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The purpose of this briefing note (see attached) is to inform the SNOMED International Community of Practice and select Advisory Groups and Project Groups of the intention to inactivate the Navigational concept hierarchy (<<363743006 |Navigational concept (navigational concept)|) and to seek input from the Community of Practice on impact of that change. 

Comments on the proposal should be submitted to the Chief Terminologist, Dr Jim Case, by June 30, 2023.

Relevant documents


Final outcome: 

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  1. Hi all,

    In my opinion, inactivating the Navigational concept hierarchy will not impact SNOMED CT use in Belgium as we avoid using these concepts.

    Kind regards, Katrien

  2. Same in the Netherlands! We also avoid this content and need to explain to people why not use them (smile)

    Kind regards,


  3. The arguments in this paper miss the point about the potential value of 'navigational concepts'.

    As explained in the glossary entry for navigational hierarchy,  navigational concepts exist to assist in the convenient organisation of content for navigation and selection - not for data entry and not to participate in formal definitions.

    The shortcomings of the pure subtype hierarchy for data selection and entry, and the merits of using navigational hierarchies (including the use of navigational concepts) is explained in the Search and Data Entry Guide. The SNOMED CT-native technical mechanism to achieve this is presented in both the Release File Specification and the Reference Set Practical Guide.

    The statement that "...In the past, there was an indiscriminate move of concepts in and out of the navigational concept hierarchy..." may well be true, but the earlier assertion (quoted in the briefing paper) that "...Because the Reference Set mechanism is now available, there is no longer a need for navigational concepts in the International Release..." is an odd one.

    Take, for example, the notion of 28772006 |Arthropod-borne infectious disease (navigational concept)| and a number of related ('flea', 'tick', 'louse', 'mite' etc. navigational concepts).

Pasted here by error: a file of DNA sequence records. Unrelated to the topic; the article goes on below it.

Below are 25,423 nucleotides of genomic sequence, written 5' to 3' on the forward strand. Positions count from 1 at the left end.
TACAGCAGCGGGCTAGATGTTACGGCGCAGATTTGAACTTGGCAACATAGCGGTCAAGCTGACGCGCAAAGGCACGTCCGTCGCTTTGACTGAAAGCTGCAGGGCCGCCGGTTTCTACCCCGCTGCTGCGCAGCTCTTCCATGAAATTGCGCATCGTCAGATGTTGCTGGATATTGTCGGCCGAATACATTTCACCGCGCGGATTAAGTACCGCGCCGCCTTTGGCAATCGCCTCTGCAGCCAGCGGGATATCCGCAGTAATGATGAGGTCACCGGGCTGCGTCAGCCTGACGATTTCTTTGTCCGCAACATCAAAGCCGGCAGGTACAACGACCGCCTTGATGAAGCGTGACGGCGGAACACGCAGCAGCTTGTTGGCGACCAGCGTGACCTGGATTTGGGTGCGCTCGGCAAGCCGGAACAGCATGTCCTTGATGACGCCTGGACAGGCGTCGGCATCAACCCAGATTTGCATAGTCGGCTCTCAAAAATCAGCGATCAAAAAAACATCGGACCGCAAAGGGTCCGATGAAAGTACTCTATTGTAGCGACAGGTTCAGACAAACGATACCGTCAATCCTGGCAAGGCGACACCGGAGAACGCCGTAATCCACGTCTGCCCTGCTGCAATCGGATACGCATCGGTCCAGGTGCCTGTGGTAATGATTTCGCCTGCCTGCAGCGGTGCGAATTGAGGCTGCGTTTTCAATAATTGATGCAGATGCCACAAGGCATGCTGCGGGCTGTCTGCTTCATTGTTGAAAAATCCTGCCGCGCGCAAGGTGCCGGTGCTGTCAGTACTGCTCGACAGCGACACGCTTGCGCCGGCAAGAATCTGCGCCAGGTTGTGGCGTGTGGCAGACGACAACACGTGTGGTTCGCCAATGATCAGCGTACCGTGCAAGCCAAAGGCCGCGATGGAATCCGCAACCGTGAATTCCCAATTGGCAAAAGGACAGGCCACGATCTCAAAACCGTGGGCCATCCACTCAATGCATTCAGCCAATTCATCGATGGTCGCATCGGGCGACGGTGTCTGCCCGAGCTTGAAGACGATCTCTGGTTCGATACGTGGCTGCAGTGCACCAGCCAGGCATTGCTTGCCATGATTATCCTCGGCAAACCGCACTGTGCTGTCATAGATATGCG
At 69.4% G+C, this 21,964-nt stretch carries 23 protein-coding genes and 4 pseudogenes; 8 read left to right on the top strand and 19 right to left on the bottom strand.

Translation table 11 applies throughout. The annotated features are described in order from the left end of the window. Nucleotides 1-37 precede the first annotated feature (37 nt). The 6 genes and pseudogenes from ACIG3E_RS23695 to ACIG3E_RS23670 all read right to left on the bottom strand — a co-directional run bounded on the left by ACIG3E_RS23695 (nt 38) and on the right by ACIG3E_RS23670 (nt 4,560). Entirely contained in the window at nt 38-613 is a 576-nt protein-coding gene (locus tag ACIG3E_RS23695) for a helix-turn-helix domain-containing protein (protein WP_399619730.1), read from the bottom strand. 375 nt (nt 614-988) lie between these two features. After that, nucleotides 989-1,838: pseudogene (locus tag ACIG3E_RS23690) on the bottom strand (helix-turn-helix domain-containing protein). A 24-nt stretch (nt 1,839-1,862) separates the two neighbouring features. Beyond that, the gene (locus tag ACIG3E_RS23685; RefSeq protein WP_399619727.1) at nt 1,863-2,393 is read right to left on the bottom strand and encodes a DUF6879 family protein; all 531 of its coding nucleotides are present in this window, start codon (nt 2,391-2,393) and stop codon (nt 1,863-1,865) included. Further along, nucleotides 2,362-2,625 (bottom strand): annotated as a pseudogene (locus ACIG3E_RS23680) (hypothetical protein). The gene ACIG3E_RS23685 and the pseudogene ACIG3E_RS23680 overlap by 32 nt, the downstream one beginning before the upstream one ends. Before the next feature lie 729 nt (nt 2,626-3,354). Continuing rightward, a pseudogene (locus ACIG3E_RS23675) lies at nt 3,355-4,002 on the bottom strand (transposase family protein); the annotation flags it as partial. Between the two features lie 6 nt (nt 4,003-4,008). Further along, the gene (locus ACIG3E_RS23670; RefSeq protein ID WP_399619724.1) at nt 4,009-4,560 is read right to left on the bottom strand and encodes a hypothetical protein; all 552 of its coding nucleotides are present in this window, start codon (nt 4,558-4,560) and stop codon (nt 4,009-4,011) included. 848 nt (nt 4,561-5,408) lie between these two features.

If they are allowed to remain in the international release:

    1. They can be used by any member to construct a navigational hierarchy for data entry relating to the broad notion of arthropod-borne infections.
    2. It can be used by a third party derivative provider to make one or more comparable navigational hierarchy products which can be marketed to multiple SNOMED CT user jurisdictions to aid with data entry.

    If it is removed from the international release:

    1. Any member wishing to construct a navigational hierarchy for data entry relating to the broad notion of arthropod-borne infections must create their own navigational concept (making extra work for the member).
    2. Any third party derivative provider must create its own navigational concepts and require any potential user to accommodate such codes (making extra work for the derivative provider and the member.

    In either situation:

    1. the need to disallow the entry of navigational concepts into records remains whether they are internationally distributed, developed locally or developed by a third party provider
    2. agreement on what constitutes an arthropod-borne infection may be difficult to tie down with complete agreement, but supporting a requirement to present infections diseases to clinicians who expect to see things organised this way may be the difference between the product being acceptable or unacceptable to that community.
    3. forcing the creation of navigational concepts with 'broadly shared intent' to take place multiple times locally is inefficient and an extra burden on members.

    Yes, there is work to be done disentangling problems with historical UK data, but this is independent of the question of whether there are internationally useful navigational concepts.

    1. I think the idea of this content being all "navigational concepts" is a misnomer.
      I said elsewhere, there's obvious navigation content like 312102009 |Types of drugs N-S| that are unecessary. These are holdovers from tree-view UI - which is probably not an appropriate UI component nowdays (much of the time)
      Tree views are good for "discovery". But comboboxes are better for (search) - It's better to simply search a "the set of drugs" starting with "R".

      A lot I think are legitimate concepts, but they're just hard to sufficiently define in the concept model.

      It's hard to understand why Arbovirus (navigational concept) would be excluded.
      But we have Arbovirus infection (disorder) and Antibody to Arbovirus (substance)

      Or there's "legitimate" concepts that look similar, and any distinction is almost historical luck

      Abnormal biochemistry finding (navigational concept) vs Abnormal blood test (finding)

      Topical agent adverse reaction (disorder) vs  Barrier preparation adverse reaction (navigational concept)

      Rather than sink effort into trying to remodel/identify all these. I think it's reasonable to inactivate everything and re-introduce as required in the proper content areas.
      There's too much variation in the content to solve it any one way.

      But I agree, it'd be ideal to centralise this rather than each member (or vendor) having to create their own solutions.

      The organism categories in particular would be useful.